A Zulu on the World Stoep, by Liesl King.
Siyanda Vato started sailing in Durban, KwaZulu Natal, in 2017, falling utterly and completely in love with the sport. “Sailing is a lifestyle that I have fallen in love with. I love the interaction between the wind, the water and the human elements that you have when you step onto a vessel with people from different backgrounds,” he explains.
After a qualifying sail in the 2019 West Coast Offshore race, Vato stepped up to the highs and lows of long distance offshore racing when he skipper Zulu Girl in the 2019 Cape to Rio race. While he had previously completed a Cape to Rio race as a crew member on the yacht Ray Of Light, he admits that being the skipper on a long distance race was a whole different ball game. “It was a huge learning curve taking on the role of skipper and navigator. As a team we faced many challenges such as the storm, that we believe made us stronger and more skilled sailors with many stories to tell landlubbers!
“We had a diverse team of sailors on the boat which took my people skills to new heights. In hindsight, I would have loved to have checked and rechecked the functioning of the alternator. Four days into the race we could not generate power. If you cannot generate power, you cannot use all the tools on board to be fully competitive. We were however blessed with a really skilful and resilient crew and managed to complete the race safely, despite having no power for two weeks!”
Not only did Vato steer Zulu Girl safely to Rio, they also finished in 5th place overall. An incredible achievement indeed! And he is far from done with the Cape to Rio race. In fact he is eager to tackle the 2023 edition of the race. “One of my dreams is to win the Cape to Rio race, so as it stands I have some unfinished business!”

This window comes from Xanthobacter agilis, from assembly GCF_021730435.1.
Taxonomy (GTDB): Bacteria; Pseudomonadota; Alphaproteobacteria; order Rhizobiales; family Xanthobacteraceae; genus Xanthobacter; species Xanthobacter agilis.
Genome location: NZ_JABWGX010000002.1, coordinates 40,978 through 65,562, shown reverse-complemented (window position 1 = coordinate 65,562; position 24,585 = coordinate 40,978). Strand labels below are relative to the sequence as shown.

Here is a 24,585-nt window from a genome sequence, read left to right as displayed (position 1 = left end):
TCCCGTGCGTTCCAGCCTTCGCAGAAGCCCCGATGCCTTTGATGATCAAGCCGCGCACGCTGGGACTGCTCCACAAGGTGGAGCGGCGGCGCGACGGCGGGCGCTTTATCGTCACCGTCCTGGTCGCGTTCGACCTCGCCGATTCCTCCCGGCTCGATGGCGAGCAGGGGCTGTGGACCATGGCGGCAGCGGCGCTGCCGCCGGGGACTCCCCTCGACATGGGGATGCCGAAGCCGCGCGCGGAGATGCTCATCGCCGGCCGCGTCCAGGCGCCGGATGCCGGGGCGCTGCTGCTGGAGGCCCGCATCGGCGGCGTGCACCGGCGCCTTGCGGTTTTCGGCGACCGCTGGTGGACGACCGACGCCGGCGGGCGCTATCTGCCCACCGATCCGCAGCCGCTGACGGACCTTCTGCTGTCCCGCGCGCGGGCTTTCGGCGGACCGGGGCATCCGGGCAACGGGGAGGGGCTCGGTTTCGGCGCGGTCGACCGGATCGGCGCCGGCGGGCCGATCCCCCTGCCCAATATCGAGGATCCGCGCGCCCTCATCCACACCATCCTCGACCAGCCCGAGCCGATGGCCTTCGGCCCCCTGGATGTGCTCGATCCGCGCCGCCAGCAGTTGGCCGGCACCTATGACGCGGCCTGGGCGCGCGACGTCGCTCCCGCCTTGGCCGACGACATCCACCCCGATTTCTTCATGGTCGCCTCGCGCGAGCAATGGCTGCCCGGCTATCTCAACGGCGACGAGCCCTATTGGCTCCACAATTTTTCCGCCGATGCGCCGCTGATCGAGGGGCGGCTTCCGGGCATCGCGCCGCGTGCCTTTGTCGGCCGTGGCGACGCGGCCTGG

Before that can happen though, he has more unfinished business at the Double-Handed Mixed Offshore World Sailing Championships in Italy from the 16th to the 26th of September. “Michaela Robinson and I were campaigning for the proposed mixed double-handed event in the Paris 2024 Olympics,” he explains. “Sadly, the event will no longer be in the Olympics in 2024. However we are determined to develop our shorthanded sailing skills and remain hopeful that the event will find its way back into future Olympic events. We came across the NastroRosa Tour, a perfect remedy for our Olympic disappointment. We are super excited and can’t wait to fly out to Europe.”
Unfortunately, COVID has not been kind and the pair have not been able to practice as much as they would like. “We have not been able to get on the water to practice, but we have been doing lots of homework and desk-based preparation,” says Vato. “Michaela is juggling university work and it has been a challenge, but we have some time when we get to Europe mid-August to familiarise ourselves with this new technical boat.”
Funding sailing campaigns are notoriously difficult and he admits that it has not been easy. “We are funding the campaign ourselves and are currently seeking sponsorship. With the current economic crisis in our country, getting funding has been a challenge. So far we have been assisted by family and friends and have a Go Fund Me account. We are hoping to hit our funding target, just to get us to the start line and over the finish line.”
We wish them luck and look forward to following Vato as he prepares to conquer new challenges, while living his dream of a life in sailing. Indeed, not only a Zulu on the world stoep, but a Zulu taking on world sailing, one race at a time.